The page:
You are most likely familiar with numbers being used to implicate letters, phrases or even symbols. In SMS (txting) shortcuts, for instance, 2 can also be used for “to”, 4 can mean “for” and the 8 spells “eat” in gr8, meaning great. This is called SMSish or textese or simply SMS language.
When numbers instead of letters are used to spell a whole word it is called leet – which, in leet, is written as 1337. Another example is n00b, a term for newbie. Andsoforth.
Leet originated in the 1980s in relay chat services and on bulletin boards. If you look at it for the first time it might seem difficult to understand but you’ll be surprised how quickly you will catch it. Train your brain with this example of leet:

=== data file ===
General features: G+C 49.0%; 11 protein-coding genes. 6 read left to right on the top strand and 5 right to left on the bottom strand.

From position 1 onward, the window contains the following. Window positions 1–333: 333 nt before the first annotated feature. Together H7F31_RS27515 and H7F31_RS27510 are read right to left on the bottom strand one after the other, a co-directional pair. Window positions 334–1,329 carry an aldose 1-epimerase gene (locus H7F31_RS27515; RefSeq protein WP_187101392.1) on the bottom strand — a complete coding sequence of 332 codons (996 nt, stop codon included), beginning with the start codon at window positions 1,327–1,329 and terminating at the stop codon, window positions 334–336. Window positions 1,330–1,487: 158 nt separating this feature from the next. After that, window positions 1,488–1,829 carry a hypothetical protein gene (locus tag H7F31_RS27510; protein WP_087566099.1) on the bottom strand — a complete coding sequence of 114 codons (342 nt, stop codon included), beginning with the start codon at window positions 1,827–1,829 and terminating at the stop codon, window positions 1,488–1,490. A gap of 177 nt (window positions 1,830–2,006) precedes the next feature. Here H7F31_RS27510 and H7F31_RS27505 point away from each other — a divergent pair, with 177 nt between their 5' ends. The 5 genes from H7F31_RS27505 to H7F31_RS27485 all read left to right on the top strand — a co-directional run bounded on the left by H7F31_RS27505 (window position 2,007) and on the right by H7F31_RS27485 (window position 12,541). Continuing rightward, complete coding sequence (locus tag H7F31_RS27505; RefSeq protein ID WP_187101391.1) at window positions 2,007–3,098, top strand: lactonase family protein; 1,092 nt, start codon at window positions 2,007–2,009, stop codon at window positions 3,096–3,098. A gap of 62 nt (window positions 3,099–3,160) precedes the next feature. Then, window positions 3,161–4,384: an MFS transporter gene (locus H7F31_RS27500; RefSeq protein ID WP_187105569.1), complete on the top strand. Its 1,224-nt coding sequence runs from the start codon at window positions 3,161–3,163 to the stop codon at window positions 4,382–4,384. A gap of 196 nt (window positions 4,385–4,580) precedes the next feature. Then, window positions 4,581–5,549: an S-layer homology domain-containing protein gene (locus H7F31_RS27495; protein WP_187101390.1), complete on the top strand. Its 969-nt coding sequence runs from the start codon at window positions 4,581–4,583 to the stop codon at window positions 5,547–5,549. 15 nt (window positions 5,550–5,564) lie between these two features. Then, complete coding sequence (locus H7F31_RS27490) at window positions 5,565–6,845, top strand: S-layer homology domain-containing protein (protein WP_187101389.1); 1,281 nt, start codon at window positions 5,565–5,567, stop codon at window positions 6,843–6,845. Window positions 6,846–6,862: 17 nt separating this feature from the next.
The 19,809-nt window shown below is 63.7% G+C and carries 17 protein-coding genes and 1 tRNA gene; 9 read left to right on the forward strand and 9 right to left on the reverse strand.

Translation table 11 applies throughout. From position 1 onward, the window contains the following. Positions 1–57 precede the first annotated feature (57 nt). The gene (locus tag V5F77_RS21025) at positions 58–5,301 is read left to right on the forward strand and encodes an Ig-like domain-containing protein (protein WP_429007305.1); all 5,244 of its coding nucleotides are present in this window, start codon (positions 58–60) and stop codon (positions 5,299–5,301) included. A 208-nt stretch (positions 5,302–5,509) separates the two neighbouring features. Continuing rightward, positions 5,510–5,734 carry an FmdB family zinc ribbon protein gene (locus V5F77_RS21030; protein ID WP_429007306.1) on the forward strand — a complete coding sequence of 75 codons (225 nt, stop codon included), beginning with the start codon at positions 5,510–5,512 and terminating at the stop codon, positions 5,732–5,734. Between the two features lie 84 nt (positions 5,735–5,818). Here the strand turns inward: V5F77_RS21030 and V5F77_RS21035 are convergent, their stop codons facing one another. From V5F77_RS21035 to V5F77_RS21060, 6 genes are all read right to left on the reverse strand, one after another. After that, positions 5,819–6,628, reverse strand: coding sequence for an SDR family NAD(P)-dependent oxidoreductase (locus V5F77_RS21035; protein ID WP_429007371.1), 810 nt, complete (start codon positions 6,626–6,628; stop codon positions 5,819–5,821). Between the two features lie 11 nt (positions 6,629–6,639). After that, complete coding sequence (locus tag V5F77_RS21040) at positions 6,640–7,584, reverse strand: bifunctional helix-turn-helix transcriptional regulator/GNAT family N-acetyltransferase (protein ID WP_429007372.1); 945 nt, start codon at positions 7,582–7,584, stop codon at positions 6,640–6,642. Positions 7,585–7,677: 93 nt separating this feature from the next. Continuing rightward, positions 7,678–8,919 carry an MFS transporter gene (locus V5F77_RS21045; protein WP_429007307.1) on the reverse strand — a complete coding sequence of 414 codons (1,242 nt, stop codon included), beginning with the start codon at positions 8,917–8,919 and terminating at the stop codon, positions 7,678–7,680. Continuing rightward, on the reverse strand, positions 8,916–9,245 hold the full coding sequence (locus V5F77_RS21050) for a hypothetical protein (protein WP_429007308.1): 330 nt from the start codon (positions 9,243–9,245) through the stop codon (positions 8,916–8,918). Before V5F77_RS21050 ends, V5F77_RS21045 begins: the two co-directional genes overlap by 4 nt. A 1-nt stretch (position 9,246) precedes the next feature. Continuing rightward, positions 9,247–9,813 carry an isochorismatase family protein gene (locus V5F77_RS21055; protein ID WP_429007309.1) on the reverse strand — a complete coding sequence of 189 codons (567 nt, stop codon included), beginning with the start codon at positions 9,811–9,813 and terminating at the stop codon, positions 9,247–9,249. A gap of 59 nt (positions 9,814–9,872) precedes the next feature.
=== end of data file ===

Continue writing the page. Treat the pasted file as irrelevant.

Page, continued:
53RV35 7O PR0V3
H0W 0UR M1ND5 C4N
D0 4M4Z1NG 7H1NG5!
1N 7H3 B3G1NN1NG
17 WA5 H4RD BU7
N0W, 0N 7H15 LIN3
Y0UR M1ND 1S
W17H 0U7 3V3N
7H1NK1NG 4B0U7 17,
B3 PROUD! 0NLY
C3R741N P30PL3 C4N
Glad you caught that! As you’ve noticed, you can also combine the use of leet, textese and normal spelling or even morph it. It isn’t a bad way to come up with some creative pa55w0rd5 either.
5p34k1ng 0f wh1ch, a1s0 c: Aoccdrnig to a rscheearch
See: Numbers as letters
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